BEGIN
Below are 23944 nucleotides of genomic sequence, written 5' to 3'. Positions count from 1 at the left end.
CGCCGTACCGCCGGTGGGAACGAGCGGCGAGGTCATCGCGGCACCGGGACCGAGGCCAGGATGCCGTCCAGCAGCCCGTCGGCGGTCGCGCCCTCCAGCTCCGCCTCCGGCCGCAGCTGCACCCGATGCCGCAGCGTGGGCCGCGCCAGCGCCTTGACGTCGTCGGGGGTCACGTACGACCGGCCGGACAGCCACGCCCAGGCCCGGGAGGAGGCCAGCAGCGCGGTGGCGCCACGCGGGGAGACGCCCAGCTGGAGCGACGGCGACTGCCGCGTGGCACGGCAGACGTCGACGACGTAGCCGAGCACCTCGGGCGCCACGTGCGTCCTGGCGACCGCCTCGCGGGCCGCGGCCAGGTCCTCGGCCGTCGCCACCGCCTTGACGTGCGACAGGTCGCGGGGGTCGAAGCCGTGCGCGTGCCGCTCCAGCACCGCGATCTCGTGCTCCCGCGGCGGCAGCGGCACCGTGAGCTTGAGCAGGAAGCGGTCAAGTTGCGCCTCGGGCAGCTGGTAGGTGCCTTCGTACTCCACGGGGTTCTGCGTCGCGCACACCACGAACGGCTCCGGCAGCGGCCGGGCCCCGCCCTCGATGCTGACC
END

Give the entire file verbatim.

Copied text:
Below are 23944 nucleotides of genomic sequence, written 5' to 3'. Positions count from 1 at the left end.
CGCCGTACCGCCGGTGGGAACGAGCGGCGAGGTCATCGCGGCACCGGGACCGAGGCCAGGATGCCGTCCAGCAGCCCGTCGGCGGTCGCGCCCTCCAGCTCCGCCTCCGGCCGCAGCTGCACCCGATGCCGCAGCGTGGGCCGCGCCAGCGCCTTGACGTCGTCGGGGGTCACGTACGACCGGCCGGACAGCCACGCCCAGGCCCGGGAGGAGGCCAGCAGCGCGGTGGCGCCACGCGGGGAGACGCCCAGCTGGAGCGACGGCGACTGCCGCGTGGCACGGCAGACGTCGACGACGTAGCCGAGCACCTCGGGCGCCACGTGCGTCCTGGCGACCGCCTCGCGGGCCGCGGCCAGGTCCTCGGCCGTCGCCACCGCCTTGACGTGCGACAGGTCGCGGGGGTCGAAGCCGTGCGCGTGCCGCTCCAGCACCGCGATCTCGTGCTCCCGCGGCGGCAGCGGCACCGTGAGCTTGAGCAGGAAGCGGTCAAGTTGCGCCTCGGGCAGCTGGTAGGTGCCTTCGTACTCCACGGGGTTCTGCGTCGCGCACACCACGAACGGCTCCGGCAGCGGCCGGGCCCCGCCCTCGATGCTGACC